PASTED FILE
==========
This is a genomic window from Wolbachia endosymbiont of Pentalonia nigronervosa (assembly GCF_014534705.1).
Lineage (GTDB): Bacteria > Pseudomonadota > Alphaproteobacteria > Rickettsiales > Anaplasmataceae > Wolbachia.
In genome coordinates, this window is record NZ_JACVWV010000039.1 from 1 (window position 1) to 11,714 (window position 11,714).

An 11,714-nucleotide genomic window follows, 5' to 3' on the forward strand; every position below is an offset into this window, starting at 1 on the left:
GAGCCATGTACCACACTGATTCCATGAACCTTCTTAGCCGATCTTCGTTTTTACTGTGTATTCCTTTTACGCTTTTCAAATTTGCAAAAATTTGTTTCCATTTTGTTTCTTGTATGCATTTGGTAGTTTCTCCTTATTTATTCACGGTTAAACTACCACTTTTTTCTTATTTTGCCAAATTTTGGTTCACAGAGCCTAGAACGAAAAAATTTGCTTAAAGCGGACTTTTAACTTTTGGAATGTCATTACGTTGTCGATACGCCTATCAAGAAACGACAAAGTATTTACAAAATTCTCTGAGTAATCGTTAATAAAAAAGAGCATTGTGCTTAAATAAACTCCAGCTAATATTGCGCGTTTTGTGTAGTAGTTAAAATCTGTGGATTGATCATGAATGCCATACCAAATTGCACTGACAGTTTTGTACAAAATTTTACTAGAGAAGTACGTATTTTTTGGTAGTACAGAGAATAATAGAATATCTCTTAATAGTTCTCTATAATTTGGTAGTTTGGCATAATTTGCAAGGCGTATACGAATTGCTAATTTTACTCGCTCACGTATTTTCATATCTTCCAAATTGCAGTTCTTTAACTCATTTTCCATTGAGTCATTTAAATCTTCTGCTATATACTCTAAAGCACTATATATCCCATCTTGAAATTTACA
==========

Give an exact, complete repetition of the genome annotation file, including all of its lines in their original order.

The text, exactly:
This is a genomic window from Wolbachia endosymbiont of Pentalonia nigronervosa (assembly GCF_014534705.1).
Lineage (GTDB): Bacteria > Pseudomonadota > Alphaproteobacteria > Rickettsiales > Anaplasmataceae > Wolbachia.
In genome coordinates, this window is record NZ_JACVWV010000039.1 from 1 (window position 1) to 11,714 (window position 11,714).

An 11,714-nucleotide genomic window follows, 5' to 3' on the forward strand; every position below is an offset into this window, starting at 1 on the left:
GAGCCATGTACCACACTGATTCCATGAACCTTCTTAGCCGATCTTCGTTTTTACTGTGTATTCCTTTTACGCTTTTCAAATTTGCAAAAATTTGTTTCCATTTTGTTTCTTGTATGCATTTGGTAGTTTCTCCTTATTTATTCACGGTTAAACTACCACTTTTTTCTTATTTTGCCAAATTTTGGTTCACAGAGCCTAGAACGAAAAAATTTGCTTAAAGCGGACTTTTAACTTTTGGAATGTCATTACGTTGTCGATACGCCTATCAAGAAACGACAAAGTATTTACAAAATTCTCTGAGTAATCGTTAATAAAAAAGAGCATTGTGCTTAAATAAACTCCAGCTAATATTGCGCGTTTTGTGTAGTAGTTAAAATCTGTGGATTGATCATGAATGCCATACCAAATTGCACTGACAGTTTTGTACAAAATTTTACTAGAGAAGTACGTATTTTTTGGTAGTACAGAGAATAATAGAATATCTCTTAATAGTTCTCTATAATTTGGTAGTTTGGCATAATTTGCAAGGCGTATACGAATTGCTAATTTTACTCGCTCACGTATTTTCATATCTTCCAAATTGCAGTTCTTTAACTCATTTTCCATTGAGTCATTTAAATCTTCTGCTATATACTCTAAAGCACTATATATCCCATCTTGAAATTTACA